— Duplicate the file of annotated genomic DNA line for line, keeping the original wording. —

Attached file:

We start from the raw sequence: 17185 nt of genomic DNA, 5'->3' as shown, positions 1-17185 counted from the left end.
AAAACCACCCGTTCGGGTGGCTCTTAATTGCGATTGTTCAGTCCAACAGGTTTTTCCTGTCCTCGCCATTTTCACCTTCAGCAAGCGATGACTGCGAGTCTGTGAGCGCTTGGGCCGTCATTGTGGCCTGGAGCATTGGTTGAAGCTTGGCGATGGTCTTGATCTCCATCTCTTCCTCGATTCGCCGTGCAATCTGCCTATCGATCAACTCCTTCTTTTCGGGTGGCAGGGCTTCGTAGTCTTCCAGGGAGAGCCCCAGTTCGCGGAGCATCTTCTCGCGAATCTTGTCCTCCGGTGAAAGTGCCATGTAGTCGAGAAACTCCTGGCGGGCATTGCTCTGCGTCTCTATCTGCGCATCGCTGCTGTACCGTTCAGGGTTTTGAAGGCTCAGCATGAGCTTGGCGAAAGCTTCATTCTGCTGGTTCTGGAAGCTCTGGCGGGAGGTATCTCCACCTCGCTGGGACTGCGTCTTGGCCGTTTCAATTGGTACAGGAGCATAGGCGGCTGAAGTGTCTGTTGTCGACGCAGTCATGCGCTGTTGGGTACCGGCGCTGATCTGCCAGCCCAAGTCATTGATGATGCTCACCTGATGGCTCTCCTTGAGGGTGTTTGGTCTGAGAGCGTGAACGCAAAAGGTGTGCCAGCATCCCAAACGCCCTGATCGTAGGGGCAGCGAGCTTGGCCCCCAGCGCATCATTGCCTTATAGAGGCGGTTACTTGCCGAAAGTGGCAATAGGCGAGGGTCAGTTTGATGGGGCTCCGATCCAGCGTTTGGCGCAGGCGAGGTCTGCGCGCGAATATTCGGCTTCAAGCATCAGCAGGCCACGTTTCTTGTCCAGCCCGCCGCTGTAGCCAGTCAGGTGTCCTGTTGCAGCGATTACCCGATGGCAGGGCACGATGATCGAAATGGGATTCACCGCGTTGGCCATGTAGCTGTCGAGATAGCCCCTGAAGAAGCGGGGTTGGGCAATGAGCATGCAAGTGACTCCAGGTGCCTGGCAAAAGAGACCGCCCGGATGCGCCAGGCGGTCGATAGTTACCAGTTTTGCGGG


We start from the raw sequence: 17185 nt of genomic DNA, 5'->3' as shown, positions 1-17185 counted from the left end.
AAAACCACCCGTTCGGGTGGCTCTTAATTGCGATTGTTCAGTCCAACAGGTTTTTCCTGTCCTCGCCATTTTCACCTTCAGCAAGCGATGACTGCGAGTCTGTGAGCGCTTGGGCCGTCATTGTGGCCTGGAGCATTGGTTGAAGCTTGGCGATGGTCTTGATCTCCATCTCTTCCTCGATTCGCCGTGCAATCTGCCTATCGATCAACTCCTTCTTTTCGGGTGGCAGGGCTTCGTAGTCTTCCAGGGAGAGCCCCAGTTCGCGGAGCATCTTCTCGCGAATCTTGTCCTCCGGTGAAAGTGCCATGTAGTCGAGAAACTCCTGGCGGGCATTGCTCTGCGTCTCTATCTGCGCATCGCTGCTGTACCGTTCAGGGTTTTGAAGGCTCAGCATGAGCTTGGCGAAAGCTTCATTCTGCTGGTTCTGGAAGCTCTGGCGGGAGGTATCTCCACCTCGCTGGGACTGCGTCTTGGCCGTTTCAATTGGTACAGGAGCATAGGCGGCTGAAGTGTCTGTTGTCGACGCAGTCATGCGCTGTTGGGTACCGGCGCTGATCTGCCAGCCCAAGTCATTGATGATGCTCACCTGATGGCTCTCCTTGAGGGTGTTTGGTCTGAGAGCGTGAACGCAAAAGGTGTGCCAGCATCCCAAACGCCCTGATCGTAGGGGCAGCGAGCTTGGCCCCCAGCGCATCATTGCCTTATAGAGGCGGTTACTTGCCGAAAGTGGCAATAGGCGAGGGTCAGTTTGATGGGGCTCCGATCCAGCGTTTGGCGCAGGCGAGGTCTGCGCGCGAATATTCGGCTTCAAGCATCAGCAGGCCACGTTTCTTGTCCAGCCCGCCGCTGTAGCCAGTCAGGTGTCCTGTTGCAGCGATTACCCGATGGCAGGGCACGATGATCGAAATGGGATTCACCGCGTTGGCCATGTAGCTGTCGAGATAGCCCCTGAAGAAGCGGGGTTGGGCAATGAGCATGCAAGTGACTCCAGGTGCCTGGCAAAAGAGACCGCCCGGATGCGCCAGGCGGTCGATAGTTACCAGTTTTGCGGG